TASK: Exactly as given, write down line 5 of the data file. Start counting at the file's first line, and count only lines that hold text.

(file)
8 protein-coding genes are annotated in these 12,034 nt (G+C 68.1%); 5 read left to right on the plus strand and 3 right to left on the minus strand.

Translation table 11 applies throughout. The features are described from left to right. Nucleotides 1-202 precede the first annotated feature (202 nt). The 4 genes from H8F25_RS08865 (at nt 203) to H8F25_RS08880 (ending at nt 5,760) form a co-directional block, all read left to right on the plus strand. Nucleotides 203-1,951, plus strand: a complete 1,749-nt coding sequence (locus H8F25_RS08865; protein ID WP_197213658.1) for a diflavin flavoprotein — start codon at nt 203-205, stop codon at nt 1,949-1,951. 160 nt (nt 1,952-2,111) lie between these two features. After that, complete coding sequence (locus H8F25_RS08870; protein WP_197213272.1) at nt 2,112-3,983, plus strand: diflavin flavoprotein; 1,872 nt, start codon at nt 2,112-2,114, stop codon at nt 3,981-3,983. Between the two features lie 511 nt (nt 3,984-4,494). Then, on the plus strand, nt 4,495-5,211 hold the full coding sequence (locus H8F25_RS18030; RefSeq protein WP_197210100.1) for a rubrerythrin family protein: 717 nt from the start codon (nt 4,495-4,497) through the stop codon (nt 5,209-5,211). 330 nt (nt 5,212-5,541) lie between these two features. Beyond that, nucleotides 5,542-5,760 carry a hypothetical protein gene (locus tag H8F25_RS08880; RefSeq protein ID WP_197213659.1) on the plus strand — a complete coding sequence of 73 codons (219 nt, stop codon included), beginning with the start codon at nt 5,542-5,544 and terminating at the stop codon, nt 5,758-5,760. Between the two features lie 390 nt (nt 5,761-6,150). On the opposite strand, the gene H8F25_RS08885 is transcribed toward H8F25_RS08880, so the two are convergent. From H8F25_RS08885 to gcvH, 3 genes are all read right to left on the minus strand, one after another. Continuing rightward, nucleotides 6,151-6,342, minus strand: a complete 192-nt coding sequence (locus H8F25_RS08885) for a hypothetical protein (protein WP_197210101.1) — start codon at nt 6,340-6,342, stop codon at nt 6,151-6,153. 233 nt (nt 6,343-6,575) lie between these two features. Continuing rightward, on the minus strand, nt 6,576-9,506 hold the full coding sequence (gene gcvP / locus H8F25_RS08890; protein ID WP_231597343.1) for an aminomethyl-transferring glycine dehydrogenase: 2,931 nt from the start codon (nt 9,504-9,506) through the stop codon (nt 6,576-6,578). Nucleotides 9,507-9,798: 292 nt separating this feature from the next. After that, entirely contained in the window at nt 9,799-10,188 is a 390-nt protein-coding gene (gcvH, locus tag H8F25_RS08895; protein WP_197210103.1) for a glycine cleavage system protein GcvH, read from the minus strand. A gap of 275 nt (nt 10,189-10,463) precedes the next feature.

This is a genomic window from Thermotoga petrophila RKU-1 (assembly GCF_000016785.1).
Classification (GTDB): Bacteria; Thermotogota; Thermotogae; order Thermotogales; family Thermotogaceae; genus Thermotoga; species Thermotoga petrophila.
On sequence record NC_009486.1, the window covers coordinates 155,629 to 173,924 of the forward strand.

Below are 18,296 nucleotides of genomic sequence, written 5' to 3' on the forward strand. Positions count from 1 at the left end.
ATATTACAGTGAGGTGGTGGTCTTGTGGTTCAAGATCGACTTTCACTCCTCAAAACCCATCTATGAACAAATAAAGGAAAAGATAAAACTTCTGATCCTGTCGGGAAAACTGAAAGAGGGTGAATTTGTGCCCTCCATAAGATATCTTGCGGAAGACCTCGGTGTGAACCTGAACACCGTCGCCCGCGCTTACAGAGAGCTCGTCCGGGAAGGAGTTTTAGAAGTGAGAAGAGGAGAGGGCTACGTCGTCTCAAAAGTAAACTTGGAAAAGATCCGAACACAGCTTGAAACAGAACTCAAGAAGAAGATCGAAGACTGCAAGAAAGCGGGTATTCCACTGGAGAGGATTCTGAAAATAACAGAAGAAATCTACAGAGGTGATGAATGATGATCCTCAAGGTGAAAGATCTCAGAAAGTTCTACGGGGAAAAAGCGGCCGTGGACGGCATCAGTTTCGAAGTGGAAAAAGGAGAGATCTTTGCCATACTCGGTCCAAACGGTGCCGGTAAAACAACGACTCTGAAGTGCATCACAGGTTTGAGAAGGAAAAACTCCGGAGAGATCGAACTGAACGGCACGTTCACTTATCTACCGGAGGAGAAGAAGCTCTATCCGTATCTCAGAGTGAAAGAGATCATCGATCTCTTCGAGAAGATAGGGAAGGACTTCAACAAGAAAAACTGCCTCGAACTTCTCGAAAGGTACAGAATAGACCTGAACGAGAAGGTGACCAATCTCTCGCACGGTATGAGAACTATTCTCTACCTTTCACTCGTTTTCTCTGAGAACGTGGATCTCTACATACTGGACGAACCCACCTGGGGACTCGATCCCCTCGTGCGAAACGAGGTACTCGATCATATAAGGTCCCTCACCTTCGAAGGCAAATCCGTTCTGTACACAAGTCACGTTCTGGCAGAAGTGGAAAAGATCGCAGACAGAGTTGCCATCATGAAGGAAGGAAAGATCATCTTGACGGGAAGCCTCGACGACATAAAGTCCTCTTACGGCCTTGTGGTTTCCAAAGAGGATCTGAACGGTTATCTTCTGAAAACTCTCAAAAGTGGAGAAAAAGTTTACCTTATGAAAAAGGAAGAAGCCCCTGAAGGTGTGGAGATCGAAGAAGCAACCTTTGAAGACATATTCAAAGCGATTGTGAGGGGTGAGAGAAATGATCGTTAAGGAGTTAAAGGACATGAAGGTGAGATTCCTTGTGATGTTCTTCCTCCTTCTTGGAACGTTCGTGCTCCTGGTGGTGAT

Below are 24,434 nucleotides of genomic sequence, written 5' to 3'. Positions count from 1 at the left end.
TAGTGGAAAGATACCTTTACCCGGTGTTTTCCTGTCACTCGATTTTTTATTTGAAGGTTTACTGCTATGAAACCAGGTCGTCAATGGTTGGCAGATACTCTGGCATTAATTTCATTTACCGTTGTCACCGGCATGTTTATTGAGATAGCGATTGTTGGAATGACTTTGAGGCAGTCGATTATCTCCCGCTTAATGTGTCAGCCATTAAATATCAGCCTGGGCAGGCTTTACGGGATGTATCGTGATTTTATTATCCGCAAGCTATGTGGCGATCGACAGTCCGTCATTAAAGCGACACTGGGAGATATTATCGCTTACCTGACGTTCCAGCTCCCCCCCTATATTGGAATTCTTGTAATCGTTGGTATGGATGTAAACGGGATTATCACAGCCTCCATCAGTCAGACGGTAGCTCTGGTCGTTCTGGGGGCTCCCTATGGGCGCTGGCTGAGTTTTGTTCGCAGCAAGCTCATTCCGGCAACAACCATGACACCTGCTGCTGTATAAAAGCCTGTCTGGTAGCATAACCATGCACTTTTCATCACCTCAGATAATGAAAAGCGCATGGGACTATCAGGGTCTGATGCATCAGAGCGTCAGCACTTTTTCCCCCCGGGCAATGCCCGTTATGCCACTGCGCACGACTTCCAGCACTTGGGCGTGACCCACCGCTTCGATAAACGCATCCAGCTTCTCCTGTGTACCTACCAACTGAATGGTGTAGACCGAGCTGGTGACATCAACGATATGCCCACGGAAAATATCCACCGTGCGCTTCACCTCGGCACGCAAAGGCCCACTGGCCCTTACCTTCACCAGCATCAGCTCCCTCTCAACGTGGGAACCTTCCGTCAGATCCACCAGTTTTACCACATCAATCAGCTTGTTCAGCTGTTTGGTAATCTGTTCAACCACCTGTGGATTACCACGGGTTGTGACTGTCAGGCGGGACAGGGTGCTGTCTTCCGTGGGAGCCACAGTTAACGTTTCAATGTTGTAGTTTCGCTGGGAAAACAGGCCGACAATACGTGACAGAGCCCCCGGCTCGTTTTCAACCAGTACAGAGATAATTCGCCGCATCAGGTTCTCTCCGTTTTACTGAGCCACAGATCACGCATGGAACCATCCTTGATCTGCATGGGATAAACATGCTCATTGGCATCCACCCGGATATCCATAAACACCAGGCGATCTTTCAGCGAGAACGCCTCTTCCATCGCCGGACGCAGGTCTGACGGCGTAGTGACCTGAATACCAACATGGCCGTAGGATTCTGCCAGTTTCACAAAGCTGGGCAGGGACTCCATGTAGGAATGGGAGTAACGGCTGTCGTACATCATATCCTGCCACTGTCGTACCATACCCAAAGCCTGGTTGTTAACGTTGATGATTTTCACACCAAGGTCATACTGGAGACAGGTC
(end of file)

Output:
On sequence record NC_009486.1, the window covers coordinates 155,629 to 173,924 of the forward strand.